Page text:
In the past, developers knew every line of code in their applications. They designed it, wrote it, tested it, and controlled it. Today’s applications are far different. Rather than written, they are often assembled―from program language libraries, third-party frameworks, encapsulated web services, and even entire external systems—and glued together with small amounts of code. Before your organization committed to using these external pieces of software, were testers part of the evaluation process? Was the software thoroughly tested before betting your organization’s success on it? Or did everyone just hope for the best? Julie Gardiner explains how to make the business case for including test professionals in the software evaluation to add their unique focus on software quality. If you’re already committed to using vendor supplied software, Julie describes how to ensure quality from your vendors, on a schedule that meets your needs—not theirs.More Information
Below find information on the featured keynotes at STARWEST.
In his journeys, Bob Galen has discovered that testing takes on many forms. Some organizations have no automated tests and struggle to run massive manual regression tests within very short iterative releases. Other organizations are going “all in”―writing thousands of acceptance tests in Gherkin. The resulting imbalance in their testing approaches undermines an organization’s efficiency, effectiveness, and delivery nimbleness. Bob shares ideas to bring balance to testing. He explores the choices: manual vs. automated testing, designed and scripted test cases vs. exploratory tests, and thoroughly planned test projects vs. highly iterative reactive ones. Bob describes how to balance traditional test leadership with an iterative and whole team view to add value. And finally, he explores the balance of the gatekeeper vs. leading the collaboration with stakeholders to find the right requirements that solve their problems. Take away a strategic approach to structure your testing and a renewed understanding of how testing fits into a healthy and balanced culture.More Information
Like millions of other Americans, Ben Simo visited HealthCare.gov in search of health insurance and found a frustratingly buggy website that was failing to fulfill its purpose―to educate people on the new health insurance law and help them purchase health insurance. After failing to create an account, Ben put on his tester hat and turned on his web developer tools. In addition to many functional and performance issues, Ben soon discovered a chain of security vulnerabilities that exposed users to unnecessary risk. Finding HealthCare.gov customer service unequipped to receive reports of security vulnerabilities, he blogged his discoveries, spawning a storm of public attention which hailed Ben as a “web expert,” “methodical IT guru," “folk hero”—and “not too bright.” His reports even came up in congressional hearings, where the Secretary of Health and Human Services referred to Ben as “a sort of skilled hacker.” Ben’s reports helped bring attention to problems that suggested a systematic lack of care and understanding of system design and information security. Join Ben as he shares his experience, the issues he found, and lessons testers can learn from HealthCare.gov.More Information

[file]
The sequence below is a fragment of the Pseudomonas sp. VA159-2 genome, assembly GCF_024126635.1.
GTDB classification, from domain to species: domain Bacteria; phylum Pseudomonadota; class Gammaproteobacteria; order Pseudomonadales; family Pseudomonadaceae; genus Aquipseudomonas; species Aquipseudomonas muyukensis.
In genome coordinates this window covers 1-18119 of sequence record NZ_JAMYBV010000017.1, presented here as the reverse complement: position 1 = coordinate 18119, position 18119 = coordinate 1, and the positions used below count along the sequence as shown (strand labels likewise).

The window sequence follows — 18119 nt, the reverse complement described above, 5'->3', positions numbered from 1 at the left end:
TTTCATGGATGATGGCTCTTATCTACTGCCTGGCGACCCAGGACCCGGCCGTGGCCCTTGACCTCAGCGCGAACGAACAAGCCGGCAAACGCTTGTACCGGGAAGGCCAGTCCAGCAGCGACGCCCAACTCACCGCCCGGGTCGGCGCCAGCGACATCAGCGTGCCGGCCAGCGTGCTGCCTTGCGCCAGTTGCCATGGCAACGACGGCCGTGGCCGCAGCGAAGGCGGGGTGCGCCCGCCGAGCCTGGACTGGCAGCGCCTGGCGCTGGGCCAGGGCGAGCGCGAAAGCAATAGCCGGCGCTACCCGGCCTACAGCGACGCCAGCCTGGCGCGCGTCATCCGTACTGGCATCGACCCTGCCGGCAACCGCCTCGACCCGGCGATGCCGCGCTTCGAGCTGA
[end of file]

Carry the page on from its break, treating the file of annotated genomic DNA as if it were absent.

Security testing is often shrouded in jargon and mystique. Security conjurers perform arcane rites using supposed “black hat” techniques and would have us believe that we cannot do the same. The fact is that security testing “magic” is little more than specialized application of exploratory test techniques we already understand. In this Defense against the Black Hats, Paco Hope dispels the myth that security testing is a magical art. By deconstructing security activities into techniques we already know well, we expand our testing. Security tests can be seamlessly woven into our existing test practices with just a bit of straightforward effort. Glittering gold security bugs can be tracked and managed right alongside the mundane, garden-variety functional ones. The knowledge that we need to do meaningful security testing is accessible and can be learned. If you can test functionality, you can test security. When our day-to-day tests include security too, our software does not fall prey to the hackers’ sleight-of-hand and conjurers’ tricks.More Information
Software development release cycles are being compressed. The luxury of time is being taken from us, and the stakes of a botched release are higher than ever. Facebook now releases a new stable build of their flagship mobile app approximately once a month, with alpha builds of the Android app going out to the public five times a week. The cost to the users’ experience with Facebook (and the company's reputation!) of a botched release is astronomical. Simon Stewart describes the changing face of software development, examines current trends, and discusses where software testing and testers fit into this brave new world. He explains why Facebook has no testing department, why he believes this will become more widespread, why testers who are able to code are important to the future of the industry, and why being able to code offers you the ability to be an order of magnitude more effective.More Information